In his forthcoming book, Evangelicalism in America, Randall Balmer tells the story of addressing a group of Christian college presidents. When the discussion turned to the question of what they feared most in their jobs, Balmer reasonably expected that they would say budgetary crises or faculty scandals or liability suits. But these presidents suggested a stunningly different nightmare scenario:

“Their biggest fear, each of them agreed, was the possibility that James Dobson of Focus on the Family would take a dislike to their schools, for one reason or another, and use his huge media empire . . . to issue a condemnation. This had happened to other schools, they assured me, and the consequences were devastating: Parents refused to send their children, and donations dried up. For these presidents, the lesson was clear: Don’t mess with Dobson or, by extension, with any of the moguls of the Religious Right.”

Balmer’s story further confirms that American evangelicalism is dominated by entrepreneurial gurus who, by dint of their huge followings, exercise enormous influence over evangelical organizations. This is particularly true for evangelical colleges, most of which are small, tuition-driven institutions with only modest endowments.

Ken Ham makes no bones about the fact that he seeks to exercise such influence. As we describe in chapter five of Righting America, “Judgment,” Ham calls to task evangelical colleges for their failure to uphold the young earth creationist line when it comes to science and interpreting the first few chapters of Genesis.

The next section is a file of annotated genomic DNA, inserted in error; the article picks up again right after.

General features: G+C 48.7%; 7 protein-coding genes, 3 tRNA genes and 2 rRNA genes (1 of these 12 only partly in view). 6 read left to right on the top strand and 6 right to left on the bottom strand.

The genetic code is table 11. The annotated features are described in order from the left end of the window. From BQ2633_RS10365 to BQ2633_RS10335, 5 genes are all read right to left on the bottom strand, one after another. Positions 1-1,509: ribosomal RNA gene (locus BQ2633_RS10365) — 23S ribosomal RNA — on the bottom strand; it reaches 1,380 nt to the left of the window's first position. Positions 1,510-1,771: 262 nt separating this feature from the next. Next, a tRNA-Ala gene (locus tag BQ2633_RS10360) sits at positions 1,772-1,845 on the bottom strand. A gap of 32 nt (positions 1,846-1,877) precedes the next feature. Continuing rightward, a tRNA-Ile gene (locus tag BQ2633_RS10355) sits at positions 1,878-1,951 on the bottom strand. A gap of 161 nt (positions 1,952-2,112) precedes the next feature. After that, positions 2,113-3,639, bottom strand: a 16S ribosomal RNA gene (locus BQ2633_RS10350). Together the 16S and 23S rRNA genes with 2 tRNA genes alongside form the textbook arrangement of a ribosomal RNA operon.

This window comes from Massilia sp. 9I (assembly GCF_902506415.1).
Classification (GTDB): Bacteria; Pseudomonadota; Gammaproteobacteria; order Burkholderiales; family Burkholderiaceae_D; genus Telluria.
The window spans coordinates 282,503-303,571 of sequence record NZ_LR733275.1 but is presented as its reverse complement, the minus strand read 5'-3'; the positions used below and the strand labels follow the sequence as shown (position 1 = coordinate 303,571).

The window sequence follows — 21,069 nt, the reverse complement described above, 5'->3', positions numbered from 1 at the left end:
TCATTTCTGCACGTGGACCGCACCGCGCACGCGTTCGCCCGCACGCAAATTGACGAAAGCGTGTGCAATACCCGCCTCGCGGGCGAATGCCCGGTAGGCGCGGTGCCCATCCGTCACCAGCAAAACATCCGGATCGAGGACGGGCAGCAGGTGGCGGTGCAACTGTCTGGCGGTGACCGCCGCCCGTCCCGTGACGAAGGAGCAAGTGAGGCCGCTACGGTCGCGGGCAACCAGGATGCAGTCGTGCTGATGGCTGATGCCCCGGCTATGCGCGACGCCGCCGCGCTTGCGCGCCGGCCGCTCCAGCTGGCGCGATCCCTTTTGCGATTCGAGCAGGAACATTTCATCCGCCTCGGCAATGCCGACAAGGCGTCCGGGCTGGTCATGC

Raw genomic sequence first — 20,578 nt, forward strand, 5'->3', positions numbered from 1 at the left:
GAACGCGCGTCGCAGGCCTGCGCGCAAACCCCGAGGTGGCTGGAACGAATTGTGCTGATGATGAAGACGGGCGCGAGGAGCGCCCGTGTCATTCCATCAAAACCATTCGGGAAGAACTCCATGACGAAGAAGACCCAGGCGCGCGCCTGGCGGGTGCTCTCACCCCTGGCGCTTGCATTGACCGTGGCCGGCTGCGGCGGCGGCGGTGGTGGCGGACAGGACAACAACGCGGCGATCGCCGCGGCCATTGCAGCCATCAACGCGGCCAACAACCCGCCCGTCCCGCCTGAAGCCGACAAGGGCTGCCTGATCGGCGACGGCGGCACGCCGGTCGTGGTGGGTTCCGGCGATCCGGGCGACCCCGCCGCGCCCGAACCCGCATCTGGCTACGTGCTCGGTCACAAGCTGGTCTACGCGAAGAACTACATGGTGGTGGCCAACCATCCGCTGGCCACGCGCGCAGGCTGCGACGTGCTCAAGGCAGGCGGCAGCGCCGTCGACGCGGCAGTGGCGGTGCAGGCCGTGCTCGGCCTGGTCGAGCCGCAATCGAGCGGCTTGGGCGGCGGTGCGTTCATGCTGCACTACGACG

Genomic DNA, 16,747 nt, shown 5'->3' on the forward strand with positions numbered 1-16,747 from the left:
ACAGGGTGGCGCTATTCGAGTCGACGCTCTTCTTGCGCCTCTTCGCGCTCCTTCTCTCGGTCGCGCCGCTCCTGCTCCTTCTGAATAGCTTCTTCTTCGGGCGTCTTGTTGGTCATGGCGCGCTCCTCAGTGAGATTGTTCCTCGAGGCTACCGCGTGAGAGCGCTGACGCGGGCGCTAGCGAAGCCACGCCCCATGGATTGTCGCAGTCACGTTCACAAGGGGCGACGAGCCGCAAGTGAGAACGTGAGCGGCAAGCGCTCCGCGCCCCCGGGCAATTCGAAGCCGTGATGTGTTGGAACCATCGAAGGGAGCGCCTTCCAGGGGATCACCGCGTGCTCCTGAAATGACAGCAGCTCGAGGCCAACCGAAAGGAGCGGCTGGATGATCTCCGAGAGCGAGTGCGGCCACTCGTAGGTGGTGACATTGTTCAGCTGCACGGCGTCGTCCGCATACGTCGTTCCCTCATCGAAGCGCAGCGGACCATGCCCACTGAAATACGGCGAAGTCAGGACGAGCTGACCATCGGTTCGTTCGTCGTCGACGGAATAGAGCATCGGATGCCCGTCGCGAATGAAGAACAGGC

But Ham does not limit himself to a general lament about the state of evangelical higher education. He names names, calling out particular faculty members and particular Christian colleges and seminaries that are “willing to compromise on Genesis and not take an authoritative stand on the clear words that God has given to us in His Word.”

There are two points to note here. First, as we suggest in Righting America, there is no question that Ham’s condemnations are having an impact on evangelical colleges. Ditto for his praise, as “safe” schools are placed on Answer in Genesis’ list of creation colleges. And as the AiG empire expands, Ham’s influence on evangelical educational institutions expands with it.

The second point has to do with audience. While Ham expends great energy in attacking secularists and atheists and liberals, in many ways his real audience is evangelicalism. In fact, he uses his attacks on “the enemy” to help constitute American evangelicalism as a young earth creationist army in the culture war. As evangelicals who have endured his attacks can attest, and as we document in chapter five of Righting America, if you do not line up with him, you are part of the enemy force.

Judgment time, indeed.